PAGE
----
Utilizing knowledge of students' culture, home, and community lives can support students' mathematics learning (e.g., Civil, 2007). It is important for prospective teachers (PTs) to develop strategies for doing so in their future classrooms. This article reports on a framework and intervention designed to support PTs in learning to use information gathered about a student's culture, interests, and home and community life to revise a high-level mathematics task to be more culturally relevant for that student. PTs demonstrated both success and different culties during the phases of the intervention, but were able to use what they learned to revise a high-level mathematics task for a student. The article also discusses the potential of the intervention and the implications for other mathematics teacher educators when enacting this intervention.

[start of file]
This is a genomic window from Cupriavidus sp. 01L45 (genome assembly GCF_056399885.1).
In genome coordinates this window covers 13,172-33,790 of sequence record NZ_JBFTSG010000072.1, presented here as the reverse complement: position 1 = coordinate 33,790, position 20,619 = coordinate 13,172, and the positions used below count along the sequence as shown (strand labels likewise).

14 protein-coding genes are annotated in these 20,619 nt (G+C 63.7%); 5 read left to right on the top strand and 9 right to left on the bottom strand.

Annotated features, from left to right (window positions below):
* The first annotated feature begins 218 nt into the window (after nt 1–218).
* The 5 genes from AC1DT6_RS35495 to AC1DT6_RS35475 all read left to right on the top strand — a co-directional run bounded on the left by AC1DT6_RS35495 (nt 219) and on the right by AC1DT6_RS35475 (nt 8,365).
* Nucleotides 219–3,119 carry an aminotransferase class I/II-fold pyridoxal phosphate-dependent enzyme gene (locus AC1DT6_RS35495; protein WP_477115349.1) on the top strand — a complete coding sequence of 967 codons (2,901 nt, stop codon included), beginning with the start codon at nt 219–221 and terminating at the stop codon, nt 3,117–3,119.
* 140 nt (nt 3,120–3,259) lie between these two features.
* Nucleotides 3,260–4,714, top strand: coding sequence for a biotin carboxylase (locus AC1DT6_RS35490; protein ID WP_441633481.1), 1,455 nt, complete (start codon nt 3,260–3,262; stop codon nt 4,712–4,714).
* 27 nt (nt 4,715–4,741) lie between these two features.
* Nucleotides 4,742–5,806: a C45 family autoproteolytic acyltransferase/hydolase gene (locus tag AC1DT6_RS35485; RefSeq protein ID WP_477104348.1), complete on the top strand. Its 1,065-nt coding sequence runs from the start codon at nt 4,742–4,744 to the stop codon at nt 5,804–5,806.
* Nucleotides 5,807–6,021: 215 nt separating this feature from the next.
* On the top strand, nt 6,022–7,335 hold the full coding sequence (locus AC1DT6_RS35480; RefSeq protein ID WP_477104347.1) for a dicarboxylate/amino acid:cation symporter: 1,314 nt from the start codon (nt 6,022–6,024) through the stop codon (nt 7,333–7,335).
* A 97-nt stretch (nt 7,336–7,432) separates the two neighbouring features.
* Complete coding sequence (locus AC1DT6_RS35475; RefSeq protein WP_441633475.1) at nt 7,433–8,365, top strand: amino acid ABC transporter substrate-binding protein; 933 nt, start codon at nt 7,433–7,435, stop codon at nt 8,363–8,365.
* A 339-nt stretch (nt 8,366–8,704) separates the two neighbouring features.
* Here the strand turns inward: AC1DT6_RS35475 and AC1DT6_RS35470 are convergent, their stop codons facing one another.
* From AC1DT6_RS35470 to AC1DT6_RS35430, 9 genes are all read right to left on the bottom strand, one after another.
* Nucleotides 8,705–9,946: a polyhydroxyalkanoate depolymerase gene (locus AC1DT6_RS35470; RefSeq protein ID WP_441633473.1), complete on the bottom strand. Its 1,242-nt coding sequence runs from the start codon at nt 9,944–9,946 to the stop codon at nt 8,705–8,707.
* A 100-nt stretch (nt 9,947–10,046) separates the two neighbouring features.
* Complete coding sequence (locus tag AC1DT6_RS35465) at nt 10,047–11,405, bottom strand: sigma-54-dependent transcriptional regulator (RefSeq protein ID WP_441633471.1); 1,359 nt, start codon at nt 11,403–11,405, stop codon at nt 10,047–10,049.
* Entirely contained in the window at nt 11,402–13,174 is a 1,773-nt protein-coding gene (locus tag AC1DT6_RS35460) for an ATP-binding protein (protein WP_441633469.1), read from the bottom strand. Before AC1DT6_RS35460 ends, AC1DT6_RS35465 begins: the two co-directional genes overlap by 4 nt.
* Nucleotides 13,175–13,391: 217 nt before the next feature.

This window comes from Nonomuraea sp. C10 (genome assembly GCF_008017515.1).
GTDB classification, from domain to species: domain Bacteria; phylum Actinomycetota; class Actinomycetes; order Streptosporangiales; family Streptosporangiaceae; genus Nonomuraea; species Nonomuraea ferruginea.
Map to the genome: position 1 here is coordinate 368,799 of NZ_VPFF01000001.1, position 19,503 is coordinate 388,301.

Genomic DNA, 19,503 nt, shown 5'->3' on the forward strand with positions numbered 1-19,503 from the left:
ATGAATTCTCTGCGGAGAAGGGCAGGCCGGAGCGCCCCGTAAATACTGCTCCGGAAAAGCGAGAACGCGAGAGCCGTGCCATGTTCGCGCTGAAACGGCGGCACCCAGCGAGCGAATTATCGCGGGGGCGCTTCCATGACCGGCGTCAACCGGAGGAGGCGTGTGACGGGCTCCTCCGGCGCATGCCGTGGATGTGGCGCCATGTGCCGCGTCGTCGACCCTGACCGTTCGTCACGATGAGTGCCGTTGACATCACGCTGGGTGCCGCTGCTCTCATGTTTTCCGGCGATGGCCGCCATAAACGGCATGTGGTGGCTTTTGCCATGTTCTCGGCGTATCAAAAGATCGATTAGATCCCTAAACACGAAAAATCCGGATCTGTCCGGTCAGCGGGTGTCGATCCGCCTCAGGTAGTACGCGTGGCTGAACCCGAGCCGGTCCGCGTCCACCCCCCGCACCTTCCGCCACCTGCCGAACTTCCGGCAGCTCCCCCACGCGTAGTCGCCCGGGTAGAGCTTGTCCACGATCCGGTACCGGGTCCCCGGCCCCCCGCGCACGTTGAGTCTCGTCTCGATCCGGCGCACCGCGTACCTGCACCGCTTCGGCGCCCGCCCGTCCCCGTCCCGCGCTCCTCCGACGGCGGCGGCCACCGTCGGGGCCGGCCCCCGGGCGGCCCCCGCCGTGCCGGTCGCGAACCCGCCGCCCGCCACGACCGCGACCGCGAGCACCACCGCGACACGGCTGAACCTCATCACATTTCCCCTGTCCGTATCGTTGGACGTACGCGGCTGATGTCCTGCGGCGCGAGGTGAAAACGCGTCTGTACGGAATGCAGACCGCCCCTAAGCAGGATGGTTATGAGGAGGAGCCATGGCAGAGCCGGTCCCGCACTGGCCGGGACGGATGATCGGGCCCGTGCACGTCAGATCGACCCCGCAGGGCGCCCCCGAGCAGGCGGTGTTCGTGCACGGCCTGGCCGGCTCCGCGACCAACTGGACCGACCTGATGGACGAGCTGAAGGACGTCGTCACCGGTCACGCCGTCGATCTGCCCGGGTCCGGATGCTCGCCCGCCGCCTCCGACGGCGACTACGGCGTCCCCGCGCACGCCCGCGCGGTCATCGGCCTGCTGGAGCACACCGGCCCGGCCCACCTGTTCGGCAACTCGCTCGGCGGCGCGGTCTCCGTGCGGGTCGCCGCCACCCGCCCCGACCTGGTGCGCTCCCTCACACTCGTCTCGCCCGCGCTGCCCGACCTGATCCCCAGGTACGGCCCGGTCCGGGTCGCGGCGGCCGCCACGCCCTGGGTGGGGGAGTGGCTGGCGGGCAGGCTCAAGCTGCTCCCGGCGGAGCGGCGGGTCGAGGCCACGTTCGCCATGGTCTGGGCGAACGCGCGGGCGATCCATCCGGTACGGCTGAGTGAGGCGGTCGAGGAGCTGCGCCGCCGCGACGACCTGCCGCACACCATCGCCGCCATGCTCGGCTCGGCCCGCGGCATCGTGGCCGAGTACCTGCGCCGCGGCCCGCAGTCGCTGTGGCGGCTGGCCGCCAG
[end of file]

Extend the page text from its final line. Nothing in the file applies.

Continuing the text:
James Hiebert, Dawn Berk, Emily Miller, Heather Gallivan and Erin Meikle
We investigated whether the mathematics studied in 2 content courses of an elementary teacher preparation program was retained and used by graduates when completing tasks measuring knowledge for teaching mathematics. Using a longitudinal design, we followed 2 cohorts of prospective teachers for 3 to 4 years after graduation. We assessed participants' knowledge by asking them to identify mathematics concepts underlying standard procedures, generate multiple solution strategies, and evaluate students' mathematical work. We administered parallel tasks for 3 mathematics topics studied in the program and one mathematics topic not studied in the program. When significant differences were found, participants always performed better on mathematics topics developed in the program than on the topic not addressed in the program. We discuss implications of these findings for mathematics teacher preparation.